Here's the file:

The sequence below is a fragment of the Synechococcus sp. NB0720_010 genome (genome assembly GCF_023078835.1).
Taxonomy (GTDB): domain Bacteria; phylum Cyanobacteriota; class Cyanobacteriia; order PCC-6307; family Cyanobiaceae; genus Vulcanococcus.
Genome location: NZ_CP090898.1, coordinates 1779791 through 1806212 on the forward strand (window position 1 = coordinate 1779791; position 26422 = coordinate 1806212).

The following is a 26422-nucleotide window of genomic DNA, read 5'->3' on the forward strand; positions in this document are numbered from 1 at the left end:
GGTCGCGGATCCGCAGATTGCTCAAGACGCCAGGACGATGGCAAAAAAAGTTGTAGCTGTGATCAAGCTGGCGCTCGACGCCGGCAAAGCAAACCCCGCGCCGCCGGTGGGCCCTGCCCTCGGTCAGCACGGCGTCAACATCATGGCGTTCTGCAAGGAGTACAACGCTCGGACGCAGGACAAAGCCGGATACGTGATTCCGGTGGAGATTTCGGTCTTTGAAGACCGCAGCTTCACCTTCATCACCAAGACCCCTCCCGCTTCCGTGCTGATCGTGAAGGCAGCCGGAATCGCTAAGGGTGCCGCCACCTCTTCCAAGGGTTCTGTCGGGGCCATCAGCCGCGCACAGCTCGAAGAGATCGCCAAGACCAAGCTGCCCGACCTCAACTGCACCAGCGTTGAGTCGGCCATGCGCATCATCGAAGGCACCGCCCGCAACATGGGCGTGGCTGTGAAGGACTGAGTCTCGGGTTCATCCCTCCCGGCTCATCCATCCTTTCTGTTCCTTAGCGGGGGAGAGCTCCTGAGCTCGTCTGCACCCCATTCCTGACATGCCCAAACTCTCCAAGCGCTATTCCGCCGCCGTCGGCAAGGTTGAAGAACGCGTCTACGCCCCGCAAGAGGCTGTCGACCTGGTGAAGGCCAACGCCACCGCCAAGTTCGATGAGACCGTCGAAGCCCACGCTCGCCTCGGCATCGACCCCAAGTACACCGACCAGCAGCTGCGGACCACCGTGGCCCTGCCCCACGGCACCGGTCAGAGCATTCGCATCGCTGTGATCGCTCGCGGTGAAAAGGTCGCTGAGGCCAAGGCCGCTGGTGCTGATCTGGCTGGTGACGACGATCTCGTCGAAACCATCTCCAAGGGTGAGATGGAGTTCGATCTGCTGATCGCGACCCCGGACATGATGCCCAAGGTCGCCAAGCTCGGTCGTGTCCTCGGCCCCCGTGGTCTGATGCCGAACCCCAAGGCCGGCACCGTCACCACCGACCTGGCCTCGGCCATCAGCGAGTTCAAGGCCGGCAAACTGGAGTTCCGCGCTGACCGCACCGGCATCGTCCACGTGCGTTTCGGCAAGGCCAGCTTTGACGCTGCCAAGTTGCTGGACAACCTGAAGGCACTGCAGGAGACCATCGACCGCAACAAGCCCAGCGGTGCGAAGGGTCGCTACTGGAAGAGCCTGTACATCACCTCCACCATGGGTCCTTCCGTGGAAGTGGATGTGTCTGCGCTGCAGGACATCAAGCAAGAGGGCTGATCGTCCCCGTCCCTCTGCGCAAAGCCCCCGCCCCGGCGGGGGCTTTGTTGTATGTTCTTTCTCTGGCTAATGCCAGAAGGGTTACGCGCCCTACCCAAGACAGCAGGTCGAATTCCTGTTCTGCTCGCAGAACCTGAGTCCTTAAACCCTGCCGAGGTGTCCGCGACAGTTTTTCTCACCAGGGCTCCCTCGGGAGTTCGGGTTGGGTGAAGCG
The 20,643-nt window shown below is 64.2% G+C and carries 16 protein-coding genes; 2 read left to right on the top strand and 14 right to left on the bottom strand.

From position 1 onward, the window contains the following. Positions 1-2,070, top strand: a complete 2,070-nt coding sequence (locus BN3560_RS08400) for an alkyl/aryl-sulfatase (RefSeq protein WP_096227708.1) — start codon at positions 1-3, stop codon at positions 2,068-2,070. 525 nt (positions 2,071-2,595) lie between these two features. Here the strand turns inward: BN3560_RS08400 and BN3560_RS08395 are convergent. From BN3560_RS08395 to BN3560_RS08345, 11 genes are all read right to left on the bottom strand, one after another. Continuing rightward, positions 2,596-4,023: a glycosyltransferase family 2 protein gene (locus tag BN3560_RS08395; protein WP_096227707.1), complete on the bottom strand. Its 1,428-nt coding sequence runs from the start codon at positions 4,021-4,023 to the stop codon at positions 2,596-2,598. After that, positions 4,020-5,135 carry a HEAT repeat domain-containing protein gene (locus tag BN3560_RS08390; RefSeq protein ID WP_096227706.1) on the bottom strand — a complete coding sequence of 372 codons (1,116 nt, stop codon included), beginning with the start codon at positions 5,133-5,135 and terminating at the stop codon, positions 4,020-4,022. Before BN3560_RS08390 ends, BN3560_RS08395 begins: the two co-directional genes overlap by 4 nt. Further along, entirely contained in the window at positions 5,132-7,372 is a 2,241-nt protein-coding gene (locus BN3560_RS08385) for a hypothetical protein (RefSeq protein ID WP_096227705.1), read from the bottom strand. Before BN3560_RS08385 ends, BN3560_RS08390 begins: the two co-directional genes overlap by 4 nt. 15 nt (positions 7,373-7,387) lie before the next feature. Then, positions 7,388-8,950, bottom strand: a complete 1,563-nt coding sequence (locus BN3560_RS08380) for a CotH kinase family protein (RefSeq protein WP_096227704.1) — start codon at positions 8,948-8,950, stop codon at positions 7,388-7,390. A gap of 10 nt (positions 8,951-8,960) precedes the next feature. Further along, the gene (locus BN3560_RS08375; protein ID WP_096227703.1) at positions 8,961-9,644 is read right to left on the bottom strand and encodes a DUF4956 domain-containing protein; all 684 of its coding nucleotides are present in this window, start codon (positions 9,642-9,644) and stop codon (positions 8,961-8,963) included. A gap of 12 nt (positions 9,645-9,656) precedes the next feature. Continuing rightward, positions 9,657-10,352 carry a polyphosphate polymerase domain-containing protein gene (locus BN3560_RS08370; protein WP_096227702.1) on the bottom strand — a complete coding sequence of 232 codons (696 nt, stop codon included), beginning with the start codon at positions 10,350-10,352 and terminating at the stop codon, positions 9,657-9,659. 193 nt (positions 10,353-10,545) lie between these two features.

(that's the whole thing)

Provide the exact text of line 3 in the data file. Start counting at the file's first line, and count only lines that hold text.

Genome location: NZ_CP090898.1, coordinates 1779791 through 1806212 on the forward strand (window position 1 = coordinate 1779791; position 26422 = coordinate 1806212).